Whale sharks gulp down air to float vertically while feeding

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A whale shark feeding at the water’s surface

Reinhard Dirscherl/Alamy

Whale sharks are the world’s largest living fish, measuring up to 18 metres long, but somehow they can suspend themselves in an upright position despite having a body density that is greater than that of seawater. A study of captive whale sharks suggests this may be due to air they take in as they feed at the water’s surface.

Scientists have previously observed whale sharks (Rhincodon typus) feeding vertically in the wild. Although they often use slow fin movements to …

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Rare video of giant squid reveals it stalks jellyfish in deep water

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In the first footage of its kind, researchers have filmed a giant squid stalking an electronic decoy jellyfish (E-Jelly) before striking it with lightning-quick speed. The video suggests that giant squid survive deep under the surface by being efficient hunters rather than waiting in ambush for opportunities to pass them.

“It comes right in, shoots its arms out [and] wraps its arms around the E-Jelly,” says Nathan Robinson at the Oceanographic Foundation in Valencia, Spain.

It appears that giant squid (Architeuthis dux) patrol the waters in search of prey, deep in the so-called twilight zone. They are also famously …

Article amended on
12 May 2021

We corrected the maximum length of giant squid

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Owl-like dinosaurs had remarkably good hearing night vision

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Fossilised Shuvuuia deserti skeleton

Mick Ellison-AMNH

A tiny bird-like dinosaur with long legs muscular, clawed arms was quite the night owl. Shuvuuia deserti lived around 75 to 81 million years ago not only had remarkable hearing, but also well-honed night vision – much better than that of other dinosaurs most modern birds.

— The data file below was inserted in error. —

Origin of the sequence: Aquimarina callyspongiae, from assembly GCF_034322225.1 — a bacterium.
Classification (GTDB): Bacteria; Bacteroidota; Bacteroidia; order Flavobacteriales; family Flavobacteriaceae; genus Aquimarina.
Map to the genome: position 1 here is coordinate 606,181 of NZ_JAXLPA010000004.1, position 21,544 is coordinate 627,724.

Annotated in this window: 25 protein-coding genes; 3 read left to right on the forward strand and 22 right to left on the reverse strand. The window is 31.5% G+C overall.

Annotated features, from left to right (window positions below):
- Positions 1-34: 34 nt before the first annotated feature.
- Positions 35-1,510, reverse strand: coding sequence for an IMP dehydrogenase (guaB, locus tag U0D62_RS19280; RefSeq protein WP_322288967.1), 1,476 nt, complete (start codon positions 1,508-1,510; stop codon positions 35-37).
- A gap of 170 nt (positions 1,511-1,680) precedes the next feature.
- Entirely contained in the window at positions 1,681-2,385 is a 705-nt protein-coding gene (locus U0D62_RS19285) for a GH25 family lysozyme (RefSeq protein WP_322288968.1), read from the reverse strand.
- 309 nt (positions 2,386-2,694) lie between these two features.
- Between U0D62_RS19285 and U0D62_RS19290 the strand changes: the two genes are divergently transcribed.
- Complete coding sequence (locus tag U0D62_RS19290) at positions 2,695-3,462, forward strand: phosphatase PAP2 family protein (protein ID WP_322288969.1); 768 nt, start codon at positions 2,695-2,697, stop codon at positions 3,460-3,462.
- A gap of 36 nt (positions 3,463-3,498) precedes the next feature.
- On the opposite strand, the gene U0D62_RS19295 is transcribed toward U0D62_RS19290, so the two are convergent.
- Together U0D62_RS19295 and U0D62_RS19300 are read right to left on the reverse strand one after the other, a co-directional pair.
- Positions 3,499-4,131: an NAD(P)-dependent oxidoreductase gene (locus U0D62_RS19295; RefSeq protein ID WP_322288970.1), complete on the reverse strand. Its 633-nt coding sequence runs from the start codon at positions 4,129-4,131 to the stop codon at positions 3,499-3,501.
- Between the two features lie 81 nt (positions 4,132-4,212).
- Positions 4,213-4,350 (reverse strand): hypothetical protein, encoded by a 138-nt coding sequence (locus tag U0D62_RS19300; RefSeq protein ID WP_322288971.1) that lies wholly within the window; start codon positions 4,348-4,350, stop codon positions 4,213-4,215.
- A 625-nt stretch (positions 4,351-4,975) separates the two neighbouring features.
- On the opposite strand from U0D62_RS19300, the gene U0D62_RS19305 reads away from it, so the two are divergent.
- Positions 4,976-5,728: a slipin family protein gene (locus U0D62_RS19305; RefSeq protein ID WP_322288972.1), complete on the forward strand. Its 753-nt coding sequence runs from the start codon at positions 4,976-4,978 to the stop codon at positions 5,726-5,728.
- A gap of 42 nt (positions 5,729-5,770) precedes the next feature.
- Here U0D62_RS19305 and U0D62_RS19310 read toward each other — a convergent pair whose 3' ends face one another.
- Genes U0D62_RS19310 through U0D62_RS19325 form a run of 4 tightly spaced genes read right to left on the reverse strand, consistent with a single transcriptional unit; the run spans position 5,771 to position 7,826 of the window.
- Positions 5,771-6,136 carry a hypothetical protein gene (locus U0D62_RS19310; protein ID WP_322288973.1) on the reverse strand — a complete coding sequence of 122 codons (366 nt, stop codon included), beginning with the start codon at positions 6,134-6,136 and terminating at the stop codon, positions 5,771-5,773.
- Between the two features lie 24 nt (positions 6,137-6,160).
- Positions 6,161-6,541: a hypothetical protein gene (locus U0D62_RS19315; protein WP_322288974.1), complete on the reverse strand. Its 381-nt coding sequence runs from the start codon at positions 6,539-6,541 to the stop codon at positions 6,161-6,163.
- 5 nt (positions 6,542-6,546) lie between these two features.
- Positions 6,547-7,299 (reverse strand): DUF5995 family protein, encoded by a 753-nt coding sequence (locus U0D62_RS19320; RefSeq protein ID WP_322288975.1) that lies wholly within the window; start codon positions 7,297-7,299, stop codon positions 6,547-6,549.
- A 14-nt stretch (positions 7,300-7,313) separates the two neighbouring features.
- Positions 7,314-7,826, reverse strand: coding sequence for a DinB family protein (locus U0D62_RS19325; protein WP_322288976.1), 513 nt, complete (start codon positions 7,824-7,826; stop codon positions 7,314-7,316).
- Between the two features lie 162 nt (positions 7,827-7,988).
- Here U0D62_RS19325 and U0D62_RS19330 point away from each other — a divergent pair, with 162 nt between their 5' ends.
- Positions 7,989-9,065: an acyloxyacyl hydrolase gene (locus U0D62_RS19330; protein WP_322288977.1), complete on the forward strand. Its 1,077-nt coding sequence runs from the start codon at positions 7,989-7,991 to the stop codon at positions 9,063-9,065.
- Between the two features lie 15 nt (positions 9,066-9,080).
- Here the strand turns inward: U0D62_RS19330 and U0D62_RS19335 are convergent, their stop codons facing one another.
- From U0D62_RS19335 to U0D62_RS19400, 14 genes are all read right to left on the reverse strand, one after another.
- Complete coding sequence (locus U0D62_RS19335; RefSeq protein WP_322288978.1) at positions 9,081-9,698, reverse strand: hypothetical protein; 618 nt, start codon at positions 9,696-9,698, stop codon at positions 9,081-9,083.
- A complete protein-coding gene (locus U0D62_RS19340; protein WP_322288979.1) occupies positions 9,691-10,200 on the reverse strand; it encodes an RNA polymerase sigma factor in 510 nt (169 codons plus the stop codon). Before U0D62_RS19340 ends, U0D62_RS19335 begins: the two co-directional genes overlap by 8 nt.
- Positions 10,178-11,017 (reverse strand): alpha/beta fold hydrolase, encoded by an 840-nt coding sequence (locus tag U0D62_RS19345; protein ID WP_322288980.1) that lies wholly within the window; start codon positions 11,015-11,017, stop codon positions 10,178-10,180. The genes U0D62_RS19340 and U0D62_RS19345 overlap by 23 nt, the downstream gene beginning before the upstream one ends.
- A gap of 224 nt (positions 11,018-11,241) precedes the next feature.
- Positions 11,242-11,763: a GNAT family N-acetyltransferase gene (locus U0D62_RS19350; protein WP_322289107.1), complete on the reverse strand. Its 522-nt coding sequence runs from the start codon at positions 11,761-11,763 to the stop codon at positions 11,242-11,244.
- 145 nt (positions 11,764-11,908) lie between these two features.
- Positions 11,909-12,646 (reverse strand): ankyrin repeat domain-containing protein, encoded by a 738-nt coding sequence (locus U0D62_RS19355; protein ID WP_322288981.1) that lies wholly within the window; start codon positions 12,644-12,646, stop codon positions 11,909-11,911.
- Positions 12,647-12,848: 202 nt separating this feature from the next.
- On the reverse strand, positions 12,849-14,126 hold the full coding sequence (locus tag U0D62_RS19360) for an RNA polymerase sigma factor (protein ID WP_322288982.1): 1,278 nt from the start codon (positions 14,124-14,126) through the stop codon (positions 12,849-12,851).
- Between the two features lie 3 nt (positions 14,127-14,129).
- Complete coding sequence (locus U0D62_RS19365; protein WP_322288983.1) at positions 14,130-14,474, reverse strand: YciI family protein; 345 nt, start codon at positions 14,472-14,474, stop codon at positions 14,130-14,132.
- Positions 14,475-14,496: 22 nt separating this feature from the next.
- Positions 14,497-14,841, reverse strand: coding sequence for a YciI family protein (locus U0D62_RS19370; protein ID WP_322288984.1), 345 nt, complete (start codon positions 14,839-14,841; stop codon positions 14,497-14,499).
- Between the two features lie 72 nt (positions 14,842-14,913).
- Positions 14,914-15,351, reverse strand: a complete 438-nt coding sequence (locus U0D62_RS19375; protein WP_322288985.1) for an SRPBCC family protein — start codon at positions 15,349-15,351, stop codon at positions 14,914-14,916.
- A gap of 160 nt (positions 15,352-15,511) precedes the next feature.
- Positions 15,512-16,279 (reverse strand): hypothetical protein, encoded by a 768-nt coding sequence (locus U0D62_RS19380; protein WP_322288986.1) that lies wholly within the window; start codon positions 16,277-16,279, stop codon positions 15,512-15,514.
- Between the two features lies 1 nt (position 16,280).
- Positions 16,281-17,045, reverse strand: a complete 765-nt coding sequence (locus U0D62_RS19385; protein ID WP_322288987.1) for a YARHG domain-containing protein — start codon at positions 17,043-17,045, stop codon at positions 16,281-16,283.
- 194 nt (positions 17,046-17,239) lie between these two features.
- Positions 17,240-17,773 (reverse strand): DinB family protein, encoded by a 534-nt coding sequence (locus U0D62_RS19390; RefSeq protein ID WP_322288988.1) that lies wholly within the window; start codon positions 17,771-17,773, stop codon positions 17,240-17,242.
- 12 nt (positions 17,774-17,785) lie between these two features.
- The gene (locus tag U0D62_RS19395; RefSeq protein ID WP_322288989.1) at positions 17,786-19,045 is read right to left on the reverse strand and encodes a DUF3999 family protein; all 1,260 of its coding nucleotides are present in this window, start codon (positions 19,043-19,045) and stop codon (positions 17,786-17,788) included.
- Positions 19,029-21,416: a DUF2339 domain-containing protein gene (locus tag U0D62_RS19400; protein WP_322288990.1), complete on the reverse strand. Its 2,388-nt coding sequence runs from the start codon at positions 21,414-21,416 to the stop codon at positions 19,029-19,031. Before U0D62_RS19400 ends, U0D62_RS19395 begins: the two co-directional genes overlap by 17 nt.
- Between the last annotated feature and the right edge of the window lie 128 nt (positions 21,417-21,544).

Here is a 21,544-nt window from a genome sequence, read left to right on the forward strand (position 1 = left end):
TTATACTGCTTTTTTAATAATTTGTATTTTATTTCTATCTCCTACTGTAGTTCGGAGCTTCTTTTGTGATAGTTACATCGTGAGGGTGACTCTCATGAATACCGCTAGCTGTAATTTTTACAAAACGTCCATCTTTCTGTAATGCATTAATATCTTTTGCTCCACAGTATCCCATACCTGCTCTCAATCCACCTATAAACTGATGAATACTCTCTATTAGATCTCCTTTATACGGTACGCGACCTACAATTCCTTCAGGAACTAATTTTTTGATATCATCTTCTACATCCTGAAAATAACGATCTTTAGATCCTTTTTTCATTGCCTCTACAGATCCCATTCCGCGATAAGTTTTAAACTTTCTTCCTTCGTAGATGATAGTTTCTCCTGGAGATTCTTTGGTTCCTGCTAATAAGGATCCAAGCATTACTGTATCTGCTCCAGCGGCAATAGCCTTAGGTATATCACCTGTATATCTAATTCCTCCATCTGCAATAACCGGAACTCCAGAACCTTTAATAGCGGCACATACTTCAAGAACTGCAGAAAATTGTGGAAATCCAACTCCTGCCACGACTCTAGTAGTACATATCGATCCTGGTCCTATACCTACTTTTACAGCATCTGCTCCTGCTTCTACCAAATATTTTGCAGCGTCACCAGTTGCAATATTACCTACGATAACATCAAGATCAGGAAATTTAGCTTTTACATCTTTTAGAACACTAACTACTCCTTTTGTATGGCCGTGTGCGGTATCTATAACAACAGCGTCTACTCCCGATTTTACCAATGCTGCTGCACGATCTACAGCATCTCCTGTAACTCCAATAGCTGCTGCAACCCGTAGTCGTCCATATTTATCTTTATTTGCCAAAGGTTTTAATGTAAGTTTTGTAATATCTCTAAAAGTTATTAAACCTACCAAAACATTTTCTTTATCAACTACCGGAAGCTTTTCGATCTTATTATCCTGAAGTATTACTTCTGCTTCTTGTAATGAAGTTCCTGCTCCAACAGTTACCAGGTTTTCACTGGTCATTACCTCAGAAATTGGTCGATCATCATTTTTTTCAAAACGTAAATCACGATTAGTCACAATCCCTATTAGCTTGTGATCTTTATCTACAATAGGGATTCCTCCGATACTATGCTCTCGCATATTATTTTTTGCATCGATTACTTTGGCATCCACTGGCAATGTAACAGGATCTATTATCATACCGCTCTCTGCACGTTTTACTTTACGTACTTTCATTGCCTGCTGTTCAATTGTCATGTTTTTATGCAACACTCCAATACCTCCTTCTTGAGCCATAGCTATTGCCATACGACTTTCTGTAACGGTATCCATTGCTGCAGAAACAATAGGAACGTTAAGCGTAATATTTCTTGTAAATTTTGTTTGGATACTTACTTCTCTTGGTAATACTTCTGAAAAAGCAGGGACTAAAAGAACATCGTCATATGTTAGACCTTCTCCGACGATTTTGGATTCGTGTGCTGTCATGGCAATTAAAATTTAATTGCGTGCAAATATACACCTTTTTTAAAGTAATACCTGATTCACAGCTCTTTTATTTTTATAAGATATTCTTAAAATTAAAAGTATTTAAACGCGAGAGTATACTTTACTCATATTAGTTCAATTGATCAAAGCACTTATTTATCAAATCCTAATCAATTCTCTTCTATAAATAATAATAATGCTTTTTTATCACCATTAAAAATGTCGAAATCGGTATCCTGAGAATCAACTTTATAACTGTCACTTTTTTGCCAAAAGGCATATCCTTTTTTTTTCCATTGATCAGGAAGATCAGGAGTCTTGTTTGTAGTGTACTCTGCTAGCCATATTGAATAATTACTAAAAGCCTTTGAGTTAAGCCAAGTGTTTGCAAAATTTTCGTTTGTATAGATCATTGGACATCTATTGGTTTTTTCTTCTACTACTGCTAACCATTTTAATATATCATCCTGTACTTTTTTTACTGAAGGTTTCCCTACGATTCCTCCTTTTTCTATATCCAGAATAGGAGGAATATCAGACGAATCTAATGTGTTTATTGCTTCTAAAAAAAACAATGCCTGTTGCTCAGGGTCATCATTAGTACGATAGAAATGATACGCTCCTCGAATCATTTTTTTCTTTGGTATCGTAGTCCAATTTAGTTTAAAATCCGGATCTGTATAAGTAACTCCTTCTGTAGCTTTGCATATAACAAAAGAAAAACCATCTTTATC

This odd creature was first discovered in the mid-1990s, but a new analysis of its inner ear bones shows that it may have been a nocturnal hunter, like modern owls.

Jonah Choiniere at the University of the Witwatersrin South Africa his colleagues analysed 3D scans of S. deserti’s inner ear found that it had a very large lagena, a structure responsible for hearing. The larger the lagena relative to the skull, the more sensitively an animal can hear – this one was bigger than researchers had ever seen in a dinosaur.

“When we stumbled onto this structure, it just immediately prompted all these questions,” said Choiniere. He his team compared the dinosaur’s inner ear with those of more than 100 species of modern birds.

They found that the only bird with a lagena even approaching the same size as S. deserti‘s was the barn owl (Tyto alba), a nocturnal hunter with extraordinary hearing night vision. If S. deserti has such sensitive hearing, they wondered, how well could it see?

dinosaur

Viktor Radermaker

The researchers then examined 3D scans of skull fossils of S. deserti, including an eye structure called the scleral ring, which gives clues as to how well an animal can see at night. It turned out that the animal seems to have had fantastic night vision.

Most birds dinosaurs have ears eyes adapted for daytime foraging. Because the common ancestor of birds lizards was also active in the day, nocturnal traits evolved independently within these lineages. Now, S. deserti seems to indicate that nocturnal traits may have evolved independently in non-bird dinosaurs too.

“Studying the past really requires studying the present, too,” said Choiniere. “The biodiversity we see today is an extraordinary window to the lifestyles of animals from long ago.”

Journal reference: Science, DOI: 10.1126/science.abe7941